BrownhillsBob's #365daysofbiking

On a bike, riding somewhere. Every day, rain or shine.

Posts tagged ‘datum’

#365daysofbiking Feeling flush



March 11th – I had time to spare so hopped onto the restored canal at Droitwich for a mooch. Just under the railway bridges in the last entry, I noticed this relic of the Ordnance Survey.

Flush Bracket 480 is one of a range of such brackets intended as mapmaker’s datums, the slots in which were for mounting surveying equipment at a known datum – in this case 28.7490m above sea level (the Newlyn Datum).

Now redundant as cartographer’s aids, these are more a historical curiosity than anything else, but I still get a buzz from spotting them in the wild.

You can find out more about this one here.

This journal is moving home. Please find out more by clicking here.

from Tumblr

January 16th – As much as I’m growing to loathe the results of the renovation of New Street Station in Birmingham, the process is still fascinating me. One of the things I like about it is how normal conventions of public buildings are broken. There is serious civil engineering going on at the same time as huge numbers of people and trains pass through this humming interchange..

Odd things happen.

Personnel appear from hidden doorways and gaps. There are odd noises and bangs. Occasionally, you get sprayed with water, or dust. Lifts and stairs appear, and then are boarded up again. cables dangle and tangle above the headspaces, and snake and race through the girders and scaffold.

One of the things you see here you don’t elsewhere is engineering graffiti. Surveyors measure. Sparkies test. Cladders clad. All of them leave their marks and datums scribbled on walls, floors and hoardings. Sometimes, they make sense. Often, they’re just mysterious glyphs, whose purpose is only known to those with the skill. I love how they ebb and flow with the focus of the work.

Spotting them is something to do while you wait…

August 18th – Chasewater is great at the moment. I passed through in the early afternoon, on a warm but windy Sunday; the lake was busy, and people were out, taking the air, cycling, walking dogs, playing football or frisby with their kids. So nice to see it busy and beautiful again.

I see the herd of cattle has expanded – as well as the lads munching away on the north heath, we now have a bovine maintenance crew on the spillway heath, between the Nine-Foot, Anglesey Basin and the Toll Road boundary. Like cows do, they were exploring the field boundaries and watching passers by nosily. They’re a great asset to Chasewater and it’s good to see them.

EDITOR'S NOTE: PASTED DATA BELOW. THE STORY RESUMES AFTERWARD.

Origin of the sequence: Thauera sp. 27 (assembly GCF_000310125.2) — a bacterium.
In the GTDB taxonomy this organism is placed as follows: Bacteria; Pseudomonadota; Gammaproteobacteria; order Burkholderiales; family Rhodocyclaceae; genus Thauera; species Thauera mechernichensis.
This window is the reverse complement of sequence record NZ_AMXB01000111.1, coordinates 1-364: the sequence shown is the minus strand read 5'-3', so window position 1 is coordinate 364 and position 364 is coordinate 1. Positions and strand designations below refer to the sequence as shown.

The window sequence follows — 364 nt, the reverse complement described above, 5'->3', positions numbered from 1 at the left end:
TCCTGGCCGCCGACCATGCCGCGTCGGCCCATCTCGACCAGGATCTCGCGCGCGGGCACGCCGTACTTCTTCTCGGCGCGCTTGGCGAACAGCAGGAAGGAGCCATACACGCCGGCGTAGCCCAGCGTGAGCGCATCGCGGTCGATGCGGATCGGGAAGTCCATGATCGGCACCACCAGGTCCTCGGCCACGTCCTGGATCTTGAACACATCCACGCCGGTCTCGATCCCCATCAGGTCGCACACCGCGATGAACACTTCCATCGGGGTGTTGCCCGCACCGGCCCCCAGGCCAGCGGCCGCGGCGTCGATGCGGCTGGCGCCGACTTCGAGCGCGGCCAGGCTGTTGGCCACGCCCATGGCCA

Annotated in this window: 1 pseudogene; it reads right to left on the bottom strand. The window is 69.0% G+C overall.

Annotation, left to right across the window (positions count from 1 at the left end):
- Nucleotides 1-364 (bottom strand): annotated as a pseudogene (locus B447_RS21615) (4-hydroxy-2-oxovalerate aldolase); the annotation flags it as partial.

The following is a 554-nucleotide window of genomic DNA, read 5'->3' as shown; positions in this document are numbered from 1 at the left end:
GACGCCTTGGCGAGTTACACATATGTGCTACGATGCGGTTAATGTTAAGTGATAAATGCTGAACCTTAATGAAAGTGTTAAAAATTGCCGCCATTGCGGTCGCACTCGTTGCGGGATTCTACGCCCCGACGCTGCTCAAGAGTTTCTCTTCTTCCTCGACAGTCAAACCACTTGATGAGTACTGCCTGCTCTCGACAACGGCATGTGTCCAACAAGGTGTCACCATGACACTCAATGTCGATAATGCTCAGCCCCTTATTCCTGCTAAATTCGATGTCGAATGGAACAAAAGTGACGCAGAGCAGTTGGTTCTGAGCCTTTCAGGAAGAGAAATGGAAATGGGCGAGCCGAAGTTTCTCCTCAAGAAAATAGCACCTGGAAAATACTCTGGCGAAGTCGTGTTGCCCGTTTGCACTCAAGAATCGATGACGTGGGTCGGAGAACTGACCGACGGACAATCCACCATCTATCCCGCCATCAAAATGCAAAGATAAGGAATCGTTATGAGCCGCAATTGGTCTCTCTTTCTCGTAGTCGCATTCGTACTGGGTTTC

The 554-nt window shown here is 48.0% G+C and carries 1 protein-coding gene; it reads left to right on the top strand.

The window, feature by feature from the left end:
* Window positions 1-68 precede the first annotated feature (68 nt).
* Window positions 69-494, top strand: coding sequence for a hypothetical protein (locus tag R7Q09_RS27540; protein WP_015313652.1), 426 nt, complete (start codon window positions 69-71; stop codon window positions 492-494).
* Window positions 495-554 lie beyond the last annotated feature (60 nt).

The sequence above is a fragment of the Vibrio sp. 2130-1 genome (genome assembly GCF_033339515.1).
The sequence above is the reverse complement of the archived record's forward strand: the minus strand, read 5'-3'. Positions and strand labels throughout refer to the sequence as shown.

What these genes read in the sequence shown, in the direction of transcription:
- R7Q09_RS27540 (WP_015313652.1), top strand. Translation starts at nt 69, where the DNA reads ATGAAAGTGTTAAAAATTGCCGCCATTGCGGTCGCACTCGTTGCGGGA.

Meanwhile, on the embankment track between Jeffrey’s Swag and Slurry Pool, someone has been measuring. That’s a surveyor’s datum block (the stud is the datum) and presumably that’s some kind of measurement bore. Wonder what they’re looking at?

January 28th – Birmingham New Street Station is undergoing huge alterations at the moment, and is overrun buy people involved in the reconstruction. Sometimes, they almost seem to match in number the passengers; they emerge from hatches and previously unnoticed doorways, often surveying, taking measurements or gazing at ceilings. There’s clearly a lot of thought going on.

I keep noticing these tiny target symbols in odd locations about the station. About 20mm square, they have a precision cross-hair on them and a unique number , and they’re printed on reflective material. They’re vital to operations here, but I suspect few ever notice them.

They’re measurement datums. A theodolite – either placed in position by an engineer, or permanently sited in an out of the way spot – will focus on this target, and accurate geometrical measurements can be made, indicating if the target, or the wall it’s attached to, has moved, or to precisely locate some other measurement. Automatic systems will do this across multiple visible datums repeatedly, unattended, and alert engineers if there’s any change.

I suspect this is part of an automatic monitoring system as it’s above normal working, and therefore, crowd height, just to the left of the telephone kiosk roof.

Civil engineering is getting more and more sophisticated.